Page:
Being a participant in the cryptocurrency market, you have probably noticed that it operates continuously 24 hours a day, 7 days a week. You can purchase Bitcoin any day and also any day you will observe movements on the charts. So it would seem that it doesn’t matter whether you buy crypto during the week or on weekends. However, it turns out that there are certain factors that effectively distinguish between the two periods and can affect price fluctuations.
Traditional markets versus crypto markets and how they relate
The traditional market differs from the crypto market in that it operates at fixed hours specific to selected time zones. Importantly, trading on these types of exchanges does not include weekends. This is the primary difference between the two forms of trading.
However, over time, BTC has become such an interesting asset for investors in traditional markets that it has also appeared in this area. An example of such a venue is the widely known Chicago CME. This is an American exchange, offering, among other things, futures derivatives trading, where Bitcoin is listed.
This means that BTC is an instrument that in the case of the CME is traded in a rigid timeframe, closed in a classic trading week. This is not the only example of this kind of attempt to move BTC to the traditional market, but it is special in its own way.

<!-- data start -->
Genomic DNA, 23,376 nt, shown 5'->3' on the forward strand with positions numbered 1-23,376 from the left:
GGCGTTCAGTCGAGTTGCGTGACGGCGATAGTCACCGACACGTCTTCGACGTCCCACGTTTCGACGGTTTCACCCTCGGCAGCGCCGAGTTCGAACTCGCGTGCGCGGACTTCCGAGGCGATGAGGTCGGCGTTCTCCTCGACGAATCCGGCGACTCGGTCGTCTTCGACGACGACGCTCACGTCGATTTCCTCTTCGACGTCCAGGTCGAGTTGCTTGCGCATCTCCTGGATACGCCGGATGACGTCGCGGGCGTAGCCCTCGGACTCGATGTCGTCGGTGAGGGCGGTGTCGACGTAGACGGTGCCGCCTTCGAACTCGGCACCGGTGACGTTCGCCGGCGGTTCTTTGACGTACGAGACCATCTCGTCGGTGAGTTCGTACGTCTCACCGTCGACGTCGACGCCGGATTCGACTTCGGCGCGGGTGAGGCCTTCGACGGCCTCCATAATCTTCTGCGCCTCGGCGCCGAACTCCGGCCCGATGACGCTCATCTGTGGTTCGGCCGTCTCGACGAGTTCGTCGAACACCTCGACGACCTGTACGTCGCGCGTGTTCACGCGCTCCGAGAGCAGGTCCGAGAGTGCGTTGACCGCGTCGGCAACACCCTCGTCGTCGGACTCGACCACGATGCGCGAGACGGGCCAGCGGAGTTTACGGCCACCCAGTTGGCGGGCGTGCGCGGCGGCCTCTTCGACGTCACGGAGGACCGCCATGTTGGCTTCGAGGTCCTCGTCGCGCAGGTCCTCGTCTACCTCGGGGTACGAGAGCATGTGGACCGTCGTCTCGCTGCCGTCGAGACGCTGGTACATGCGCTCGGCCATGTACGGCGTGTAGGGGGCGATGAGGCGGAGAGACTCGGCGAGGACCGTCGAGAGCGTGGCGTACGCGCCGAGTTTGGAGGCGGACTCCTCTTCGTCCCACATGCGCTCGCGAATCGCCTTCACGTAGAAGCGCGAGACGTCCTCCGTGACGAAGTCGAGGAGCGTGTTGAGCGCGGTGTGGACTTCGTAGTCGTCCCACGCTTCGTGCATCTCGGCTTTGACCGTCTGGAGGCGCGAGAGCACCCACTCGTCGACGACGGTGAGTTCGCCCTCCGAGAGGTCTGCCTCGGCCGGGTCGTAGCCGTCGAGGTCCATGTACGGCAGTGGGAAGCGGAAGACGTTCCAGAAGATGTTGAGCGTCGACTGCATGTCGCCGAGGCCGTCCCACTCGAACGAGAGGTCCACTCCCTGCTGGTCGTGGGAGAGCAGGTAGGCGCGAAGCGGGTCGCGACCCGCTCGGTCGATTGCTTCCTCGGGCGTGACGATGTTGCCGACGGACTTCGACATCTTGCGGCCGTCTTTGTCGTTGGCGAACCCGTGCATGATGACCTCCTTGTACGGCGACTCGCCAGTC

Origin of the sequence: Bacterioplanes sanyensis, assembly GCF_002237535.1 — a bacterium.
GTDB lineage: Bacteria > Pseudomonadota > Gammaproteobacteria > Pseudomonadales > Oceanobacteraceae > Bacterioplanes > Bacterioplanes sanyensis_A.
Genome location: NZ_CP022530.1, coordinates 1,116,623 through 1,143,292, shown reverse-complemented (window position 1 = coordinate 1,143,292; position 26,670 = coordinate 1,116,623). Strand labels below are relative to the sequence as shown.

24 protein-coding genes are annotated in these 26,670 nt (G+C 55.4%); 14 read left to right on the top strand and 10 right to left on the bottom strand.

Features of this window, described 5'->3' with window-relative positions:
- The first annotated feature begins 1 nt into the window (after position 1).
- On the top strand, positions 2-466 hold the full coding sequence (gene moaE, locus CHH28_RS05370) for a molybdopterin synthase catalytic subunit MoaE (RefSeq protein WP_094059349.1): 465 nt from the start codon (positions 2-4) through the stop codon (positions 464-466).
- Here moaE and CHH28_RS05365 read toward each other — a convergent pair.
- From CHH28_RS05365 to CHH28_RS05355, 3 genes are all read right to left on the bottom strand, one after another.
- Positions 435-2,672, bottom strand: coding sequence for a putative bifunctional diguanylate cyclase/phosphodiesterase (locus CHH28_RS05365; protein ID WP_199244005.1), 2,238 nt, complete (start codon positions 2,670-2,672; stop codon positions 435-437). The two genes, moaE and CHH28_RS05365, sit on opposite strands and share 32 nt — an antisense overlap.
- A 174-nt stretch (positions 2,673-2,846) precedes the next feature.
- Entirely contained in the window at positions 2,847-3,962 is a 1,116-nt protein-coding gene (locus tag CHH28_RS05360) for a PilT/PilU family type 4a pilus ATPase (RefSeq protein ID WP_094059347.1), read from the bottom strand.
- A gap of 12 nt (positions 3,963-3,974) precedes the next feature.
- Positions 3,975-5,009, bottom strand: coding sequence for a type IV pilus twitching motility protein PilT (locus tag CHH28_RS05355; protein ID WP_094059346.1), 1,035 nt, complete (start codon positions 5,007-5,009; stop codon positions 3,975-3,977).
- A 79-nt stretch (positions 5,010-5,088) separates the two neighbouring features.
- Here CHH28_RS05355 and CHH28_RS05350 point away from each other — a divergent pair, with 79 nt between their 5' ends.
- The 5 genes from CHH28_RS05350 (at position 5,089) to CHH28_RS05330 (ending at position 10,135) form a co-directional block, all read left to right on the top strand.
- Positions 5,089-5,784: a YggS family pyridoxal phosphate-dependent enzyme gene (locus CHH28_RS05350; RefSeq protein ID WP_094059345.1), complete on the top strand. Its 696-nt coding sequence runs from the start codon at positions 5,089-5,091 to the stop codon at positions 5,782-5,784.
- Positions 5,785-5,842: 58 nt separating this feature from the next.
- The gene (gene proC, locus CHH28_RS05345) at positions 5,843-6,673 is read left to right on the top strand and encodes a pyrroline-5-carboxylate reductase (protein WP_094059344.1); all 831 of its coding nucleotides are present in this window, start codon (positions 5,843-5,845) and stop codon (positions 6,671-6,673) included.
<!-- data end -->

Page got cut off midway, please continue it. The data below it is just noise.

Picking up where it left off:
CME gaps and their significance
The uniqueness of Bitcoin’s listing on the CME lies in the fact that, due to the lack of buying and selling traffic within this exchange, price gaps can be observed between Friday and Monday. Bitcoin on weekends is a volatile asset, which means that its closing price in one week in the traditional market, does not necessarily coincide with its opening price in the next week.
Such gaps most often (but not always!) seek to be filled. With the tools available on the Tradingview platform they become easy to track. They can be found using the CME Gap Finder or a similar function. The CME Gap Finder will show sectors on the chart where the price moved on the weekend, creating a gap that was not closed on the weekdays.
This is important because in the vast majority of cases, the Bitcoin price during a traditional trading week will pass through this area, closing the gap. However, there are instances when this does not occur. One of the most notorious unfilled gaps on Bitcoin is the area from the beginning of the 2020 bull market, between $9,600 and $9,900. The probability of the price of the king of cryptocurrencies going down to this level again is very low.
Other factors worth paying attention to
The year 2020 as well as 2021 became landmark years for the cryptocurrency market thanks to institutions that have also decided to invest their money in this market. It is the nature of institutions to have a market presence primarily on so-called business days. Their potential lower exposure to cryptocurrencies on weekends, could potentially result in less volatility in the prices of these particular assets. This does not mean that Bitcoin will tend to stagnate on weekends. However, its price movements between Monday and Friday are starting to become more significant.